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When you’re a beginner at any language, you want to learn some useful words and grammatical structures that can help you get speaking. In a new series here, we’ll be looking at some power verbs in Spanish. First up, we’ll practice using the verb necesitar (to need). Whether you’re in Spain, Argentina, or Mexico, being able to express your needs is very important!
For simplicity’s sake, we’re going to just focus on the simple present in these posts. Once you get the hang of it, you can branch out and start to learn different tenses in Spanish. Here’s the simple present conjugation for necesitar:
As is usually the case, you can drop the words yo, tú, and nosotros, as they are implied in the conjugated form of the verb. As such, you can just say “necesito” to express “I need” or simply say “necesitamos” to express “we need.” With the forms necesita and necesitan, you might want to include the personal pronoun for clarity.
Let’s look at how to make positive statements using the verb necesitar. Here are a few examples in Spanish with the English translation:
Give it a try and see if you can make a few positive statements expressing needs. Now let’s move on to the negative.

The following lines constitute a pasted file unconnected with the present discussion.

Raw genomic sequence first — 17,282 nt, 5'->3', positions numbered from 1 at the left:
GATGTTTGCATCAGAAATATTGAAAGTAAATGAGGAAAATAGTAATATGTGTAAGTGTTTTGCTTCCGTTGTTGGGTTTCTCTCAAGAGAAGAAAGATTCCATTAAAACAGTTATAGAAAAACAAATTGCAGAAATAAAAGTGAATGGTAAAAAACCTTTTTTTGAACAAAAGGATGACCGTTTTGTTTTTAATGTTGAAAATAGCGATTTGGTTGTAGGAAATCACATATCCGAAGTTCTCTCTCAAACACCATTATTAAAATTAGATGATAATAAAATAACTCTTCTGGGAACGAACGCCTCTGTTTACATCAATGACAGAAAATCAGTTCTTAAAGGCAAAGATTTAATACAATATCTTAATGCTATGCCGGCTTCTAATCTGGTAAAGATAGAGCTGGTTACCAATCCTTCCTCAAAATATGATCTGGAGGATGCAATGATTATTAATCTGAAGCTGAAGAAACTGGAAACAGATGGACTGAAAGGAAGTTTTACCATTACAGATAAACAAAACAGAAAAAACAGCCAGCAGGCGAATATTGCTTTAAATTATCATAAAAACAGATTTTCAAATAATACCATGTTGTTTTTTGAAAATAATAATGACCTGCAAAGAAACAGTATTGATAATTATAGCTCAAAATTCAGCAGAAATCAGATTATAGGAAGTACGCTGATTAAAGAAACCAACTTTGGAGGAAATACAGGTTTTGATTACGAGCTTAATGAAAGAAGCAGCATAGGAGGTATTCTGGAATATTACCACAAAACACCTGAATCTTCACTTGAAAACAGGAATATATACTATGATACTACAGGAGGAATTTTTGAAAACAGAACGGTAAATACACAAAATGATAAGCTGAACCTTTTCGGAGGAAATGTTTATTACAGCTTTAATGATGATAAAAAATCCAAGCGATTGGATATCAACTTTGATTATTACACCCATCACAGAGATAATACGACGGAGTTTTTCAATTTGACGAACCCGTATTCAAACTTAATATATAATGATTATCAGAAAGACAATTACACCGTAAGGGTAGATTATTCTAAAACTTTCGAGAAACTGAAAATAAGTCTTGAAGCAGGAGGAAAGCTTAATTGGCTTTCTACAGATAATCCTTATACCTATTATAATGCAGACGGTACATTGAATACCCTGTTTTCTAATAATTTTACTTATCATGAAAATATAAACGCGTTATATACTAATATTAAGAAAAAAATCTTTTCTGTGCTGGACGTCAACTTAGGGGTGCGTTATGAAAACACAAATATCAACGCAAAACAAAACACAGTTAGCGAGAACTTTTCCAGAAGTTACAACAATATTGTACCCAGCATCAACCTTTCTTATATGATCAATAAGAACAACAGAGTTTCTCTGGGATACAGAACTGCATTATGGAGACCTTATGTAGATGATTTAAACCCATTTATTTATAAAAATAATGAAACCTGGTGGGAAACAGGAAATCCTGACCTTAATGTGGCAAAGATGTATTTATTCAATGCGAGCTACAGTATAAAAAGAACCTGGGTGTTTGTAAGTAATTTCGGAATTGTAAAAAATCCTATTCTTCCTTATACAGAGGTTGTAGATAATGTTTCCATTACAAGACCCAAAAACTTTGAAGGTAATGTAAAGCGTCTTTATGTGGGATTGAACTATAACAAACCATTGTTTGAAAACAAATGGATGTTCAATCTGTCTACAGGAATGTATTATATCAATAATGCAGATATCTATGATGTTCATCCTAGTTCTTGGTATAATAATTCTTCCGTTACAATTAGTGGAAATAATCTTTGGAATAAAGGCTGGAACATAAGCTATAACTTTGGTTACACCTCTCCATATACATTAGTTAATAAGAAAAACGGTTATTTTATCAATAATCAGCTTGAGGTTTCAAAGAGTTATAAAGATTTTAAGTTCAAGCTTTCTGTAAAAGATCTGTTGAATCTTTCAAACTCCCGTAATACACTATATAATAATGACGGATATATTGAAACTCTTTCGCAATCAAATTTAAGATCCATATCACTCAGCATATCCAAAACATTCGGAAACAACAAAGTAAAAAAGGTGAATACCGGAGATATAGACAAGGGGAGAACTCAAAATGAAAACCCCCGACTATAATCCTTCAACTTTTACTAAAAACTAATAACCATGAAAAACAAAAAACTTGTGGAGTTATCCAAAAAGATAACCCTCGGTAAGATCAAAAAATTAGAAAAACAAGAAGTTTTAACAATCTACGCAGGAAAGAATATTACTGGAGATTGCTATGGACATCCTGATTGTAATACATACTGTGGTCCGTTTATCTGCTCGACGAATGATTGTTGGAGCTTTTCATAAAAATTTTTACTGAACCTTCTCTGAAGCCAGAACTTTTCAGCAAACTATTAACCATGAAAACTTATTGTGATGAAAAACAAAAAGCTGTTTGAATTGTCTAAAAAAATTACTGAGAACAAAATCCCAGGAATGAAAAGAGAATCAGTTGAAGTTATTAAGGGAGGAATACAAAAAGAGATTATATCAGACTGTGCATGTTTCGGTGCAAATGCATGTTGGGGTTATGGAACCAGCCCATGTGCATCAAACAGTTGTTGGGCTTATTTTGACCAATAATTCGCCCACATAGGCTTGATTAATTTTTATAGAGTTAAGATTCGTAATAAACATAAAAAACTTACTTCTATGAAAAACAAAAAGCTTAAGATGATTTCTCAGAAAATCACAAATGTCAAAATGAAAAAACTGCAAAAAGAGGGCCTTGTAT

To make a negative statement, simply add “no” before the correct form of necesitar. Here are a few examples:
Now it’s your turn! Try and write a handful of negative statements using the verb necesitar. Before we finish, let’s take a look at how to ask questions using this power verb.
To ask a yes/no question meaning “Do you need…?”, you simply add a question mark to the end of a positive statement and alter the tone of your voice. You know, kind of like Ron Burgundy in “Anchorman” when someone slips a question mark onto the teleprompter:
Here are a few examples of simple yes/no questions:
Now let’s look at a few other examples of questions to see how they are structured:
See if you can form a few yes/no questions as well as some others using what, when, or where. While you’re at it, make sure you’re at least learning a new Spanish word every day. After talking about needs, we’ll take a look at the Spanish power verb meaning “to want” next time.